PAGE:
Jun 11, 2018

Violence and unrest continues in Nicaragua ...

Dear Supporters – Many of you may or may not be aware of the tense and dangerous situation facing Nicaragua over the past months, which has escalated into the worst civil crisis in the country since the 1980s. Below is an overview of the situation written by Clinica Verde’s Executive Director, Yolanda Paredes-Gaitan. We ask that you continue to pray for the Clinica Verde team and beautiful Nicaragua as this devastating situation continues.

Dear Clinica Verde Friends,

This week, Nicaragua completed 50 days of civil unrest and violence following the government’s response to peaceful protests and demands for change.

The situation began on April 19, when university students protested social security reforms that would increase taxes and decrease benefits. This was the trigger, but the government’s violent repression of these protests unleashed a response from citizenry that has been building over the past decade as President Ortega and the Administration has concentrated power and instituted constitutional changes that threaten democracy and freedom (Amnesty International Report). It is the worst crisis faced by the country since the civil wars of the 1980s. Efforts by the Catholic Church and civil society to create dialogue with the government have failed.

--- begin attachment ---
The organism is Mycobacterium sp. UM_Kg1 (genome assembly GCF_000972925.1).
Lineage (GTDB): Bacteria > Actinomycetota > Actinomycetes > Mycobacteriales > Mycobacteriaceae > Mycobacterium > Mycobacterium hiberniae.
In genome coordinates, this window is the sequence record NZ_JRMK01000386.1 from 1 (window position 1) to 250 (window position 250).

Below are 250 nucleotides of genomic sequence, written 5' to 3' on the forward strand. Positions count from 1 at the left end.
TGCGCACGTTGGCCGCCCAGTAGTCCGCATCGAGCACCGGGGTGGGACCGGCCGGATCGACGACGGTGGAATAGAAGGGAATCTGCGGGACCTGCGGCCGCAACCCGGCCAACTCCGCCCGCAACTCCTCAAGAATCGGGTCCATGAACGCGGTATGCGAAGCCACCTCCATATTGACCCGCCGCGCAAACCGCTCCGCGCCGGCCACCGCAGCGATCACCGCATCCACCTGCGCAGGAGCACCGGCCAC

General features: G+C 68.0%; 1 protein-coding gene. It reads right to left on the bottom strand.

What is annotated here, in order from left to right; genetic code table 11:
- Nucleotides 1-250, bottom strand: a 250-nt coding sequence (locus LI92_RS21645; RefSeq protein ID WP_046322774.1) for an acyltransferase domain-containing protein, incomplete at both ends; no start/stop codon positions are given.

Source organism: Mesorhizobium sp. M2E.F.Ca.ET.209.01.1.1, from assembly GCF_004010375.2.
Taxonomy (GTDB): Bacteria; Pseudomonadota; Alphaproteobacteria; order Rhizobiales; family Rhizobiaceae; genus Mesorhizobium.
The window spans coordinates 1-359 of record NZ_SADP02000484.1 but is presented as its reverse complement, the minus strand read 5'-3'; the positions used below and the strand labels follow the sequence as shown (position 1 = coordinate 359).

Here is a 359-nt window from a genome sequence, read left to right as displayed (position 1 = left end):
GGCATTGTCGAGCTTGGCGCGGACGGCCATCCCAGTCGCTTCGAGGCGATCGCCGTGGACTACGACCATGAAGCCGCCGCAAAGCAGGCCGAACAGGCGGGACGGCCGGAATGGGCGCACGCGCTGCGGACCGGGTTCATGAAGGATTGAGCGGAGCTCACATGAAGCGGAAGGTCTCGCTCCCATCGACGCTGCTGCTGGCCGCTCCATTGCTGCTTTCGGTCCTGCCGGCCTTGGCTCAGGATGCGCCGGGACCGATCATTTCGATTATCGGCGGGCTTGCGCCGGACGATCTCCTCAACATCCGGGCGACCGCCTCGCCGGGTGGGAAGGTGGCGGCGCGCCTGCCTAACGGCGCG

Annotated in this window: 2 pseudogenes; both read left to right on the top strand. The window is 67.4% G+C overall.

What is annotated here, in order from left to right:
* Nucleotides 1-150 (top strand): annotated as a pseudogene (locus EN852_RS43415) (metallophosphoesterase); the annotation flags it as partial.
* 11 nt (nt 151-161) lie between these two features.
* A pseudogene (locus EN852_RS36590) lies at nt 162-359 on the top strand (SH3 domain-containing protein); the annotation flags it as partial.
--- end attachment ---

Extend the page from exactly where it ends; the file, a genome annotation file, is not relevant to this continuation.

According to the InterAmerican Commission on Human Rights (IACHR), a total of 127 people have been killed, over 1,000 have been wounded, and hundreds have disappeared. These acts of repression continue in the country at the time of writing this report. Any act of social protest or challenge makes citizens a target.

The government acknowledges the deaths of only 10 people. Said the country’s Vice President, Rosario Murillo: “Imagine how low they can stoop ... inventing deaths! That's like making up illnesses, inventing suffering. … They are like vampires, demanding blood to feed their political agendas, to feed themselves, because vampires feed on blood and believe that with it they can advance their political agendas. False news, false people, false beings, false consciences, false propositions.”

In Nicaragua, most of the media (TV channels and radio stations) belong to the government. Those channels are being used to increase negative messages against the student protesters and other actors. Mainly, the government-controlled media plays music and ignores the massacre and the situation taking place in the country.

On April 19, all news channels ceased broadcasting by an order of the Telecommunications Institute. A radio station in León, Radio Darío, was set on fire on April 20. Its owner indicated that government supporters were responsible for the fire.

It has been reported that in some of the protests the police had a direct order to shoot to kill. The report of Amnesty International indicates that between April 19 and May 12 people were arbitrarily deprived of life during the protests through the excessive use of force. This behavior continues. Further, Amnesty International reports that, based on the pattern identified, a considerable number of the causalities could be considered extrajudicial executions, noting that the type of weapons used, and the place and trajectory of the bullets suggests the presence of professional snipers.